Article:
I have a love/hate relationship with the ants, termites, bees, and wasps that organize into miniature societies. Their castes and capacity for intricate group behavior create alien worlds as enthralling as any in science fiction. But social insects may bite, sting, or slowly eating your house. And just the idea of hundreds or thousands of insects acting in sync, with some mysterious group intelligence, is frightening. The well-known scientist and author E. O. Wilson betrays no such ambivalence, however. To learn more about his career, go to the E.O. Wilson Biodiversity Foundation and click on “about” and then “life and work.”
Bert Hölldobler and E. O. Wilson's new book, The Superorganism: The Beauty, Elegance, and Strangeness of Insect Societies, is reviewed for Natural History by Robert R. Dunn. For an introduction to superorganisms on the Internet, you might want to listen directly to those experts. On National Public Radio, you can hear The Secret Society of Superorganisms, an interview with Wilson. There is also a narrated slideshow on leafcutter ants, which is worth it just to see the excavation scientists have made of a colony of Brazilian leafcutters. (When you see the scale of their underground city, you'll appreciate what it means to be a superorganism!) At the site of WGBH (the public broadcasting channel in Boston) you can find two appearances by Wilson in their listings of online science forums. As of this writing, the one entitled “Superorganism” is labeled “coming soon,” but “NOVA: Lord of the Ants with E.O. Wilson” is accessible. (This is a great place to find other science-related video and audio lectures.) At Arizona State University, you can find two podcasts, one by Wilson entitled “Darwin and the Future of Biology” and the other by Bert Hölldobler, “Exploring the Superorganism.”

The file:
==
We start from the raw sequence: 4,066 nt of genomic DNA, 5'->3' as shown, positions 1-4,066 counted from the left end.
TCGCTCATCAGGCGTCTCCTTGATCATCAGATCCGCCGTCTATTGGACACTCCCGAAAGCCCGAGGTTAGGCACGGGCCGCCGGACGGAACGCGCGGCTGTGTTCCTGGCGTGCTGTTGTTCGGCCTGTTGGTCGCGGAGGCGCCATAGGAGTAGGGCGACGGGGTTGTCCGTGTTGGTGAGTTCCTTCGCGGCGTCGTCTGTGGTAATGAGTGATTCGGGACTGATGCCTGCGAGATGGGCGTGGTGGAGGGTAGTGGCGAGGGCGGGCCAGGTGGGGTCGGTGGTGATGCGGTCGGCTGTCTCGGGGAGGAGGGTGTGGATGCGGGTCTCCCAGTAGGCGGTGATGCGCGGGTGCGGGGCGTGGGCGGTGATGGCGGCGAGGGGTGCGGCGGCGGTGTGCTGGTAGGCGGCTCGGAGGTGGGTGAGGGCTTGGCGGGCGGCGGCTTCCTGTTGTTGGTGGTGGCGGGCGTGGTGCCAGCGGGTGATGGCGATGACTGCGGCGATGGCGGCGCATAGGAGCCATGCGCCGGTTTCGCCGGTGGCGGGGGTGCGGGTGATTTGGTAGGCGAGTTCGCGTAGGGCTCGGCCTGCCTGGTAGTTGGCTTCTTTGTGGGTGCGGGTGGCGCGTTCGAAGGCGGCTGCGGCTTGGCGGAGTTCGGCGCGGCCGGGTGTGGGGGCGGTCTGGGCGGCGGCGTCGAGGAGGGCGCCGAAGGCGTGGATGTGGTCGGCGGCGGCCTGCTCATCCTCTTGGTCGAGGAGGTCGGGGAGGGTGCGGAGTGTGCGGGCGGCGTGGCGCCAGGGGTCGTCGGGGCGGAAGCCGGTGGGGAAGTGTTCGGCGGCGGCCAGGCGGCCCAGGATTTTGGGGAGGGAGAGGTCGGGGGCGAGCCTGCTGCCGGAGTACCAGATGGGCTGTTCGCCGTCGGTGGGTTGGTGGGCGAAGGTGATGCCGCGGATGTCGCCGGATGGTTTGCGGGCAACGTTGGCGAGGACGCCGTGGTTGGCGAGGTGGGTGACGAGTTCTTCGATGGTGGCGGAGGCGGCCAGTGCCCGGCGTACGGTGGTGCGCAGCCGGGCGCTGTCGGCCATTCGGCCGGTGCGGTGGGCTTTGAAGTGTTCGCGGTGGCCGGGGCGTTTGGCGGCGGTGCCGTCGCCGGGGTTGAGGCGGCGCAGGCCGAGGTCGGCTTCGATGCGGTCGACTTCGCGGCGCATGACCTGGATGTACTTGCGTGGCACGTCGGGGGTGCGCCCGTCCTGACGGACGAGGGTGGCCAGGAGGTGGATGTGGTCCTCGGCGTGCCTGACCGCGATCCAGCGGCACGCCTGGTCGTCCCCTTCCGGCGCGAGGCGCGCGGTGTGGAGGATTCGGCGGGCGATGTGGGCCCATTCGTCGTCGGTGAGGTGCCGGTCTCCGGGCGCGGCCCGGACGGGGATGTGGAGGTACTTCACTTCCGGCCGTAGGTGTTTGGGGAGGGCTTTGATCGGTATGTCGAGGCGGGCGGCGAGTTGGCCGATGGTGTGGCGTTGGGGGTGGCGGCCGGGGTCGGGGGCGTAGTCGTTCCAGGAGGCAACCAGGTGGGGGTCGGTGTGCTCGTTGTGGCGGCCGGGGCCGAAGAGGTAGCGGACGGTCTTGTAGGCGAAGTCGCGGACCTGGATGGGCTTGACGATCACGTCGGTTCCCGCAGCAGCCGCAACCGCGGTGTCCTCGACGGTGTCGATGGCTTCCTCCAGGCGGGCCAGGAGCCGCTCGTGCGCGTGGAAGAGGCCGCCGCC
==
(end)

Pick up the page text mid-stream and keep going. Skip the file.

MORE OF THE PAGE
If you are more mathematically inclined, H. Kern Reeve and Bert Hölldobler give the theoretical underpinnings for the rise of insect societies in an article “The emergence of a superorganism through intergroup competition,” published by the Proceedings of the National Academy of Sciences of the United States. Their model highlights the crucial role of competition between groups in forcing cooperation within the groups. They note that the same theory probably applies to the evolution of human cooperation, and the cooperation among genes within a genome and cells within multicellular organisms.
Brandon Keim at Wired Magazine has written a series of articles on superorganisms and some of their ramifications. You might start with “Superorganism as Window into Complexity and Evolution,” which focuses on honeybees. At "The Superorganism Goes Mainstream" you can find links to Keim's other pieces, including "A Brief History of the Superorganism, parts one and two." While I'm on the subject of honeybees—the superorganism we rely on most—I recently watched a TED (Technology, Entertainment, Design) lecture by apiarist Dennis vanEngelsdorp called “Where Have the Bees Gone?” It is a thoughtful talk on our interdependence with bees and the crisis that is causing hives to collapse. [Watch this video on the left, or go directly to the TED site.]